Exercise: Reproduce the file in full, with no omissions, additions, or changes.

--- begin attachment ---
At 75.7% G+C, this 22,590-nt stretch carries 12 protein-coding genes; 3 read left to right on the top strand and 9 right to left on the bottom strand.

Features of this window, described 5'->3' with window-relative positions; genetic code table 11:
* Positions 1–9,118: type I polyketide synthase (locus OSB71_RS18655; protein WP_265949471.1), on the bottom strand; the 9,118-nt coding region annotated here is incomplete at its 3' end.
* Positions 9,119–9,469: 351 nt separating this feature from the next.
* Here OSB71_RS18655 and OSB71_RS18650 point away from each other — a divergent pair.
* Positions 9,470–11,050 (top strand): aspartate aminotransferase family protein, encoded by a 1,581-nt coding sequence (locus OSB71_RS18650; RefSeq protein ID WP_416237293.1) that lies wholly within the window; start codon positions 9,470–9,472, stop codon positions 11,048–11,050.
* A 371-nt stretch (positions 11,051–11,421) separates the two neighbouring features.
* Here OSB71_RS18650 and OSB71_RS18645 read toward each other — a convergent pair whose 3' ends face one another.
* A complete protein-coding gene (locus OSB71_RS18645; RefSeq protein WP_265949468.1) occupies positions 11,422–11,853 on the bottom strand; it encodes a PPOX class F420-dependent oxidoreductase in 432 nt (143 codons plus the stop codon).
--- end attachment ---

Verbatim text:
At 75.7% G+C, this 22,590-nt stretch carries 12 protein-coding genes; 3 read left to right on the top strand and 9 right to left on the bottom strand.

Features of this window, described 5'->3' with window-relative positions; genetic code table 11:
* Positions 1–9,118: type I polyketide synthase (locus OSB71_RS18655; protein WP_265949471.1), on the bottom strand; the 9,118-nt coding region annotated here is incomplete at its 3' end.
* Positions 9,119–9,469: 351 nt separating this feature from the next.
* Here OSB71_RS18655 and OSB71_RS18650 point away from each other — a divergent pair.
* Positions 9,470–11,050 (top strand): aspartate aminotransferase family protein, encoded by a 1,581-nt coding sequence (locus OSB71_RS18650; RefSeq protein ID WP_416237293.1) that lies wholly within the window; start codon positions 9,470–9,472, stop codon positions 11,048–11,050.
* A 371-nt stretch (positions 11,051–11,421) separates the two neighbouring features.
* Here OSB71_RS18650 and OSB71_RS18645 read toward each other — a convergent pair whose 3' ends face one another.
* A complete protein-coding gene (locus OSB71_RS18645; RefSeq protein WP_265949468.1) occupies positions 11,422–11,853 on the bottom strand; it encodes a PPOX class F420-dependent oxidoreductase in 432 nt (143 codons plus the stop codon).